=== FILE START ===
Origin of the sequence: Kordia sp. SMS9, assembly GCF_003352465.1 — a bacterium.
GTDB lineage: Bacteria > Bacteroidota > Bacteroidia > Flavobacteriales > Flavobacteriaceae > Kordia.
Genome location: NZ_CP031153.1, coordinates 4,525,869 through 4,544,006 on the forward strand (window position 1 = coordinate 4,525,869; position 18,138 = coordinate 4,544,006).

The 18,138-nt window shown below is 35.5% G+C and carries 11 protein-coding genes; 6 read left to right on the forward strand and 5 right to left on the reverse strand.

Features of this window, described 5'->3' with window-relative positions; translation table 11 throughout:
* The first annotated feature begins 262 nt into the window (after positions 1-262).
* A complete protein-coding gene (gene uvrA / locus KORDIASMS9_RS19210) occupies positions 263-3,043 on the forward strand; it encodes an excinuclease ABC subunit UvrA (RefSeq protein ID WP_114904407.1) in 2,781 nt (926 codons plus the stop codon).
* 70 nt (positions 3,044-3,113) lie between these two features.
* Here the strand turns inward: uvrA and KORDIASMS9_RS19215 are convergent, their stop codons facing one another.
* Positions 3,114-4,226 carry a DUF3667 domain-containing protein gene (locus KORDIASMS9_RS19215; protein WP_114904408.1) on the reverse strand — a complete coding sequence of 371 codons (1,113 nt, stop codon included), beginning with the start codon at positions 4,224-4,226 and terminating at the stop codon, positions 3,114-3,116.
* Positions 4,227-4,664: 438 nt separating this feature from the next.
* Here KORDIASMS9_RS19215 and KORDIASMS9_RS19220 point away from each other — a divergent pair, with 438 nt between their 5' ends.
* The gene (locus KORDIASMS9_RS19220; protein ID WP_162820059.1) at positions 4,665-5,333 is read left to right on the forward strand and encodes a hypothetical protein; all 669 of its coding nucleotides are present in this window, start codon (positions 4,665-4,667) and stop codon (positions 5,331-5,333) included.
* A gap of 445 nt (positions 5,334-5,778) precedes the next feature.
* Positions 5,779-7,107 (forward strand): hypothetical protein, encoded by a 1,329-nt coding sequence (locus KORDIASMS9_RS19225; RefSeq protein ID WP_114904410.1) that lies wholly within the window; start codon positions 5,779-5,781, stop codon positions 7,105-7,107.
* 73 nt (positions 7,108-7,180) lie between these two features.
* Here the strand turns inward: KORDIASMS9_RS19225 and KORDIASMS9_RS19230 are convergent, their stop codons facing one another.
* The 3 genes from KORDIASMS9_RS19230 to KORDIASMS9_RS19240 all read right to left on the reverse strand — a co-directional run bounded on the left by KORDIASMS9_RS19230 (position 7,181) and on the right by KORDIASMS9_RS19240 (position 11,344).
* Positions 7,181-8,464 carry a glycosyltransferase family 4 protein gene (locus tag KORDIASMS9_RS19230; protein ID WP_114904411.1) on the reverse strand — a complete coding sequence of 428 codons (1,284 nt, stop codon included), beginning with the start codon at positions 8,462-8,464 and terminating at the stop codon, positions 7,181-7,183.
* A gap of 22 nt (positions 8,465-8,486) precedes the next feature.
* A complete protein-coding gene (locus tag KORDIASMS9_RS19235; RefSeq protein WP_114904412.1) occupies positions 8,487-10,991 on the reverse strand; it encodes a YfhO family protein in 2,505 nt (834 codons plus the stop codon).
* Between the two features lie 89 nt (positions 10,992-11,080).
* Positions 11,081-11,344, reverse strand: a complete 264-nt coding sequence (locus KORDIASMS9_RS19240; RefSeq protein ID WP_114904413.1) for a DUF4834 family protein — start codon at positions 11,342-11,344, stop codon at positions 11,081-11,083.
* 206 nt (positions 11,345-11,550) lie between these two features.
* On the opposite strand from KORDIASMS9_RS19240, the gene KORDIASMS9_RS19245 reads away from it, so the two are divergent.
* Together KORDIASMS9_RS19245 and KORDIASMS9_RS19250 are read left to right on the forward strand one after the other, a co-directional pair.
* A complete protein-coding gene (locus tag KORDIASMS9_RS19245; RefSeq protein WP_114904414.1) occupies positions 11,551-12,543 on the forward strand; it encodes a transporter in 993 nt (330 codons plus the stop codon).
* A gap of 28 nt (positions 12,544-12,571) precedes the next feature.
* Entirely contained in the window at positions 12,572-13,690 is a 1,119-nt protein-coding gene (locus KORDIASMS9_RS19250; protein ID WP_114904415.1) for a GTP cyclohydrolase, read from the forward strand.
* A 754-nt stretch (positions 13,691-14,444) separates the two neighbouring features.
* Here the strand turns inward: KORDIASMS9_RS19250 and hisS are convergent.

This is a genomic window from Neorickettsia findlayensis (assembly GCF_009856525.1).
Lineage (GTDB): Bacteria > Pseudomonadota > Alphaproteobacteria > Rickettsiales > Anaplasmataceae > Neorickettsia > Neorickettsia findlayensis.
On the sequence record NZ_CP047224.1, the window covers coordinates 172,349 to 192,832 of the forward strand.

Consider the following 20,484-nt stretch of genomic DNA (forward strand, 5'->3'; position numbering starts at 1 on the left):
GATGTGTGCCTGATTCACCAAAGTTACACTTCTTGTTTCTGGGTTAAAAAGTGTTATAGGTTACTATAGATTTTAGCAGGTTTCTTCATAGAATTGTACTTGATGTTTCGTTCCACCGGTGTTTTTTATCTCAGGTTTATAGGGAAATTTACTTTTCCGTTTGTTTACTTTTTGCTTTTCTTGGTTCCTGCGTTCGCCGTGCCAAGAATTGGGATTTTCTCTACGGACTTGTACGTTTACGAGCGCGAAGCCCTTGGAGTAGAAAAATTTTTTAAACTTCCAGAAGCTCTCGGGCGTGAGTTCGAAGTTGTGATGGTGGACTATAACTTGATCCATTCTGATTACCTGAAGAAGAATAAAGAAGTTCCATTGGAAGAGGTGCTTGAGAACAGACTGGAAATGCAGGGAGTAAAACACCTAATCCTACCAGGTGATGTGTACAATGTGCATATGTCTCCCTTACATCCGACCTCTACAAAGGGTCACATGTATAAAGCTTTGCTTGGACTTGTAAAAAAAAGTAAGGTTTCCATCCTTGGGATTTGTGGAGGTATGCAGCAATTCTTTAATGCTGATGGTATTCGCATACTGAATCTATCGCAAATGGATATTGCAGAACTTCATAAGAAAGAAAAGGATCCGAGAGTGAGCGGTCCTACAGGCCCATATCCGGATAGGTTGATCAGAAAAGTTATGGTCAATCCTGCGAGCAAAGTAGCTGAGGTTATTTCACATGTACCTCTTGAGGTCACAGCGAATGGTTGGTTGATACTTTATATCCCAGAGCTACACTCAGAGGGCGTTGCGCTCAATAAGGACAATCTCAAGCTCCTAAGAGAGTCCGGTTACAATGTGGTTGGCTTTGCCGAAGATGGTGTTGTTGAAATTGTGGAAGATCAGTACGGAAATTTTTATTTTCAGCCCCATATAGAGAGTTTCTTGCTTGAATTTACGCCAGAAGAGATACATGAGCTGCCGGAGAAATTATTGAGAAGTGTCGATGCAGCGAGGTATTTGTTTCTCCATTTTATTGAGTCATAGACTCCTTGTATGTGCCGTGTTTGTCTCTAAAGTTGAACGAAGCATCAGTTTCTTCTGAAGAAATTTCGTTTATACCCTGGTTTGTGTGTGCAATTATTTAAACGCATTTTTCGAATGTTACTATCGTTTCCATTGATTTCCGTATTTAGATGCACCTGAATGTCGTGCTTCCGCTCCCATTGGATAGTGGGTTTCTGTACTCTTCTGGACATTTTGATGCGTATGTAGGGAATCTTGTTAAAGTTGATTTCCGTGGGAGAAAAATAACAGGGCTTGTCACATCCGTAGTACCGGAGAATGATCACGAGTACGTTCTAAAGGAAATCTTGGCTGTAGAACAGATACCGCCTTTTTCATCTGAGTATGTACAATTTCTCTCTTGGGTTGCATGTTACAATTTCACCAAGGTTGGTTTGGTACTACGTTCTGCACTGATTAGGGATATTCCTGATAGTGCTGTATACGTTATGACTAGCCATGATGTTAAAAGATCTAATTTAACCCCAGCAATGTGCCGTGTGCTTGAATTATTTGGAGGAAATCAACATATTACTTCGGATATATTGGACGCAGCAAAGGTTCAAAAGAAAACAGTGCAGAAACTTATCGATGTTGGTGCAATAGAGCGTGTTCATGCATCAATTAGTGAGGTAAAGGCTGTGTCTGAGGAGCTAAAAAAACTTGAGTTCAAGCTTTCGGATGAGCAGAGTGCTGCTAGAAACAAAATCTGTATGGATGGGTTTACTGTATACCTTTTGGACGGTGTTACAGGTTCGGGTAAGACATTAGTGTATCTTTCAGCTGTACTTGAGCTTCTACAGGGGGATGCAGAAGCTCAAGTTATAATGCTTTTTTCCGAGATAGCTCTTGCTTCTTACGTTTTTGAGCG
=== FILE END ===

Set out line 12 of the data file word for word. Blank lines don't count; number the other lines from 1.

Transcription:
* Here KORDIASMS9_RS19215 and KORDIASMS9_RS19220 point away from each other — a divergent pair, with 438 nt between their 5' ends.